Bloodbound – Rise of the Dragon Empire (AFM Records)

Sunday, 24th March 2019
Rating: 7.5/10

Ever-evolving from a traditional/classic power stance during their beginnings and now incorporating some bombastic, symphonic, and orchestral flourishes, Bloodbound have steadily ascended to the heads and hearts of global metal fans because of a regular record/tour release schedule. Previously releasing seven studio albums and a live record from 2005-2017, it’s no surprise that their eighth album Rise of the Dragon Empire keeps the flame bright for the sextet in terms of creativity and explosive execution. What one wonders is at this point in the game, are these gentlemen putting enough fresh twists in the mix to keep fervent interest – or are they phoning in tried and true elements to pacify the establishment and not rock the boat so to speak?

A continuation of War of Dragons certainly with lyrical themes touching on fantasy, warriors, and dragons again, there seems to be a prevalent emphasis on choir / rejoiceful activities not just in the choruses but often during the verses – “Skyriders and Stormbringers” a steadfast mid-tempo effort that sits on an Edguy meets Hammerfall angle. Layers of keyboard passages in the musical hooks and orchestration end occasionally dominate the guitar activities – almost to a resplendent Sabaton-level for “Blackwater Bay”, where the listener imagines thousands of unison voices joining the comfortable back and forth vocal action. Bloodbound are at their best when spitting out slightly faster tempos where the charging guitars, twin-lead breaks, and spirited rhythm section fills deliver some dynamic exhilaration – “Giants of Heaven” and “Balerion” two headbanging numbers that stoke the embers for power mavens. The closer “Reign of Fire” opens with a water stream and Nordic/folk aspects, giving Patrik Johansson a chance to unfurl the verses in a quieter, unassuming manner before rising to his higher range for the chorus.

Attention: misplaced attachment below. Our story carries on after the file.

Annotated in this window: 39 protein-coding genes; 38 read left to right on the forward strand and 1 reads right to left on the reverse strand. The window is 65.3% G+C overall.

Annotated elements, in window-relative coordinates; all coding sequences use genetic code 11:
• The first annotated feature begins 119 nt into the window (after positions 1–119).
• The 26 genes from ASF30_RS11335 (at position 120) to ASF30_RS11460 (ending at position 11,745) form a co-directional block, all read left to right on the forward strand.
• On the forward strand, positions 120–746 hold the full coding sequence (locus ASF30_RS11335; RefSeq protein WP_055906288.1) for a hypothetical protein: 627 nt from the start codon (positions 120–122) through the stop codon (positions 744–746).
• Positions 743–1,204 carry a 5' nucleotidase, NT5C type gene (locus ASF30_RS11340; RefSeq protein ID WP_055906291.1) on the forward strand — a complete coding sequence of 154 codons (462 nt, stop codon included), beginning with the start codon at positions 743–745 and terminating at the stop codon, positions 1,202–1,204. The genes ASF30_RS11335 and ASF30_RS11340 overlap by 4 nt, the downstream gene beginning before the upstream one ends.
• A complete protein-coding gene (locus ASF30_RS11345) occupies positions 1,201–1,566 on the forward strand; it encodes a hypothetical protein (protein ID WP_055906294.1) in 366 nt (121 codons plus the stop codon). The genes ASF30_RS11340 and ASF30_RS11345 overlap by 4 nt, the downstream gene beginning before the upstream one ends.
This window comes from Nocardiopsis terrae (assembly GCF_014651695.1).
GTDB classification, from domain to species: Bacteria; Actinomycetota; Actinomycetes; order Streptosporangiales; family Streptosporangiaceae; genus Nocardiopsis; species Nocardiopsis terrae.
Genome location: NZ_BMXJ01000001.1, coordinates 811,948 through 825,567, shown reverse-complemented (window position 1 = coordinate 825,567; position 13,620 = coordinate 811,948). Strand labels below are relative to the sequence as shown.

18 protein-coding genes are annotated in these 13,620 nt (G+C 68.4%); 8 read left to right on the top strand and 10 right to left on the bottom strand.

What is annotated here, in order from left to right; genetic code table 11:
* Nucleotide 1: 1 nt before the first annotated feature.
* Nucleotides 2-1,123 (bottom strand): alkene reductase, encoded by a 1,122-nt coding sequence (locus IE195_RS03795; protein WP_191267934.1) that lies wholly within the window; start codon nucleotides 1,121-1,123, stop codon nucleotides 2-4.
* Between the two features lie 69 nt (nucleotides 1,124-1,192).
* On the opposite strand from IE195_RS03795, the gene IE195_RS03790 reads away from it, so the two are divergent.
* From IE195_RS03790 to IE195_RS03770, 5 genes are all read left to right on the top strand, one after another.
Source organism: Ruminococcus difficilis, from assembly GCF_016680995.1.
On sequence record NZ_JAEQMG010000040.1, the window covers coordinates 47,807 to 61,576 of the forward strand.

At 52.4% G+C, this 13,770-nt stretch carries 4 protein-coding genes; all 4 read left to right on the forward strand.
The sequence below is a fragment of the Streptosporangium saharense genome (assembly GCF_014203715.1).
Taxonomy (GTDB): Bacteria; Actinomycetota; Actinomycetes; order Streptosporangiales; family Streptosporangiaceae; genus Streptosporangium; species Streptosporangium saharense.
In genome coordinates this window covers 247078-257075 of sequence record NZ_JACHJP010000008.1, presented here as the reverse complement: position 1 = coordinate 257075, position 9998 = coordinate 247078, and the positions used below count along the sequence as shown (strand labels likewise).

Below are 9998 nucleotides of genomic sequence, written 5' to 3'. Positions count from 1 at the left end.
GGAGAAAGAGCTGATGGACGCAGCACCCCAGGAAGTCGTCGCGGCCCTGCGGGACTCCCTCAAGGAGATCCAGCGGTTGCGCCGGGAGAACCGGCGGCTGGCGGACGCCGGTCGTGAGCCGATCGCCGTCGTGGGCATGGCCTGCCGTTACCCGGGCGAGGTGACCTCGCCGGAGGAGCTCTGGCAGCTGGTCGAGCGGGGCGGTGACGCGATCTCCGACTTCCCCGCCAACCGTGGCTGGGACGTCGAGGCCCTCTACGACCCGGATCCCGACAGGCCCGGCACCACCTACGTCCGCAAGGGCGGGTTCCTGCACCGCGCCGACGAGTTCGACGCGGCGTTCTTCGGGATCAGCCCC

While not necessarily a bad album, Rise of the Dragon Empire has the feel of a band with one foot in the past and another attempting to go for another audience – yet not exactly executing at the highest mark for the genre-blend of the two. Much like War of Dragons, it’s not the Bloodbound this scribe has come to appreciate for records like Nosferatu or Unholy Cross – which probably means less airplay in the rotation when needing my fix for the group.

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